Penn Kemp’s Fox Haunts is a collection of poems about an enduring character in fables and folklore: the fox. Kemp is enchanted with her subject matter, and there are many playful moments. The poems are thematically related but tonally disparate. Some angles feel belaboured, and this makes for some missed opportunities.
The book opens with a poem from a child’s point of view. This differs greatly from the rest of the book, though there are a number of persona poems and poems of address. Many express a sense of admiration for the intelligence and perceptive abilities of the fox: “Her fixed glare freezes // poor rabbit into terror so pure it / dissolves into acceptance.” Hunting is a recurrent topic but begins to feels overworked, particularly in the absence of similar discussions of mating, raising babies, or different kinds of foxes in different regions of the world.
Some of the strongest poems occur in the middle of this collection and describe seasons or the environment. Take, for example, “At the Moment of Equinox,” in which “Wind in the upper birch stills. / The garden’s breath is so long / it is immeasurable.” These central poems take on more nuanced positions than elsewhere and help build the world of the book.
A number of other poems make reference to specific myths. Many of these are over-compressed and do not provide enough context. One particular poem makes passing reference to both Taliesin’s “Song of His Origins” and Ovid’s Metamorphoses; without prior knowledge on the part of the reader, the allusions end up being opaque when their purpose was to provide depth.
A challenge of project-based books is that the focus can be so narrow it creates redundancies and gaps. Another challenge involves whether every poem is working independently and at the line level. These are issues with the debut book by Emilia Danielewska. Paper Caskets is a book of prose poetry concerned with looking on death. Danielewska does this by assuming the role of a photographer and an obituary writer. Structured in four parts, the book features poems that give primacy to their shape on the page, rather than lines or line breaks. Poems are shaped in rectangles and squares, in resemblance to the photography and obituaries they reference.
The book opens with shocking and somewhat disorienting material. “Laverna” describes a stillborn baby, “umbilical noose still around her neck, her lips / bruised blue.” As this section continues, there are a number of disturbing portraits of dead children as tintype photographs, a method employed at the turn of the 20th century. It’s not ever made clear why the portraiture is of children, since death portraits were made of adults as well.
The second section, called “Obituaries,” contains poems simply titled with their subjects’ names, a tactic that represents a missed opportunity to complicate a reader’s expectations. This section contains poems with cut out spaces and paired rectangles of text on the following page, which do not function either as an extraction of the main text or in isolation. The purpose of this form is elusive and feels gimmicky. The final poem, “Carbon Copy,” begins by describing a man in a jewellery store who wants to buy a blood diamond for his wife, who purportedly enjoyed knowing labourers had suffered to extract it. This scenario strains credibility but it’s also hard to be in alignment with its moralizing position when other parts of the book itself feel exploitative.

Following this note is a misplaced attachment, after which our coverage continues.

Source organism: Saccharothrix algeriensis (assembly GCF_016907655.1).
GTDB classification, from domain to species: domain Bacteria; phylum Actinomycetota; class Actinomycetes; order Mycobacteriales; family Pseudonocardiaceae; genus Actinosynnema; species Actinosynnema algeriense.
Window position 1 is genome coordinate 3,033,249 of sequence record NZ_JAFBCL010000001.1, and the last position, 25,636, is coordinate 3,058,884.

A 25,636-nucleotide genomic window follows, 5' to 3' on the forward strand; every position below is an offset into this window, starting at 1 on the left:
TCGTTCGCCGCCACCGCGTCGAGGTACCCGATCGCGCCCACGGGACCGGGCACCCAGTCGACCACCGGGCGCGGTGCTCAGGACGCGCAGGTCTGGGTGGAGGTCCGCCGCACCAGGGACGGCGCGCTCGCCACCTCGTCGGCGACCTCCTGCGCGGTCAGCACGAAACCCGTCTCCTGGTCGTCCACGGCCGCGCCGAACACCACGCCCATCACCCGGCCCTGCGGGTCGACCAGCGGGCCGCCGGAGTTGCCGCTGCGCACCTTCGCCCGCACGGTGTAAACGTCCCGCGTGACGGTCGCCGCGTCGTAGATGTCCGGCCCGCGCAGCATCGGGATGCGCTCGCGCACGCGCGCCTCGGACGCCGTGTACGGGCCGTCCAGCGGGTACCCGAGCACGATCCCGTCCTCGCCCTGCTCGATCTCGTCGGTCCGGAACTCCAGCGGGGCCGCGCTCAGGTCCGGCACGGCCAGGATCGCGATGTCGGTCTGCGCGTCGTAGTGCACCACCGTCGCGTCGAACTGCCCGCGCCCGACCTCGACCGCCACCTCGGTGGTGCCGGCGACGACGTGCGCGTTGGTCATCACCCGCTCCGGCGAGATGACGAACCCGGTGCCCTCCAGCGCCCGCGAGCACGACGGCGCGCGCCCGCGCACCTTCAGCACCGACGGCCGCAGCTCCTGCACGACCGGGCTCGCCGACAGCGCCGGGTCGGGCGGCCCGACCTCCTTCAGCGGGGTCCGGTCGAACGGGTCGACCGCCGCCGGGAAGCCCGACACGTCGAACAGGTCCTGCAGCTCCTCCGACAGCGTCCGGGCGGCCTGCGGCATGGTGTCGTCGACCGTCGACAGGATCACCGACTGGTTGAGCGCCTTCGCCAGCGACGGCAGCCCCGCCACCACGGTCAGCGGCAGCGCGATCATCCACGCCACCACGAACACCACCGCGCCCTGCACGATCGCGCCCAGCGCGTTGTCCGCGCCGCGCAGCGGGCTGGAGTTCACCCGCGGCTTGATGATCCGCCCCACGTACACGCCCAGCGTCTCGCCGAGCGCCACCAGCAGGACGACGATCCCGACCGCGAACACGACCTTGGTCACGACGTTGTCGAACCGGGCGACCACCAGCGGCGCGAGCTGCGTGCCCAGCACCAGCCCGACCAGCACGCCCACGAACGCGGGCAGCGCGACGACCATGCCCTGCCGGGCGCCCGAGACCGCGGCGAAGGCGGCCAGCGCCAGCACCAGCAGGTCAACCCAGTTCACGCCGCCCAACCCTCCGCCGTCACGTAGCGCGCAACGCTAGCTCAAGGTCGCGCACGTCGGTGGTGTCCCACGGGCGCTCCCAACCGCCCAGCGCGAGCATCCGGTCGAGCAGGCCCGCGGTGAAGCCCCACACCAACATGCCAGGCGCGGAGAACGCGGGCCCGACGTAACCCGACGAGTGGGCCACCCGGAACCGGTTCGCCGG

Employing the prose poem with greater subtlety and success, The Hardness of Matter and Water by Pierre Nepveu is also a work of mostly block text. This book was a finalist for the 2016 Governor General’s Literary Award for Poetry in French (under its original title La dureté des matières et de l’eau, published by Les Éditions du Noroît) and has now been translated into English by Donald Winkler.
Divided into four sections, the collection explores Montreal by way of locale, season, and public art. The poems take place outside, in the elements – by the river, walking the streets, in a sculpture park. The Hardness of Matter and Water is a book full of vistas and vulnerabilities: “You won’t heal, said the voice. In the epicurean sweetness of grass- / es, you will expire. […] Tell everyone you are here, / that they may join you if they so desire.”
In untitled paragraphs that are often less than half a page, Nepveu composes long sentences reminiscent of wind being channelled down the streets between buildings: “Far off, the city is a garden of granite / and diamonds, it shimmers like an unpeopled dream, a dawning of / doubt in winter’s interrogation, forcing its suspects to ransack their / stores of truth for pearls, nuggets, jewels.”
The most engaging section of the book, called “Lachine Stations,” contains the most formal variation. Ekphrastic poems are paired with photographs of sculptures from the Musée plein air de Lachine. These poems verge on the metaphysical: “it was like a clearing inside / as if the landscape / had at last found in me / a place to lodge its light.”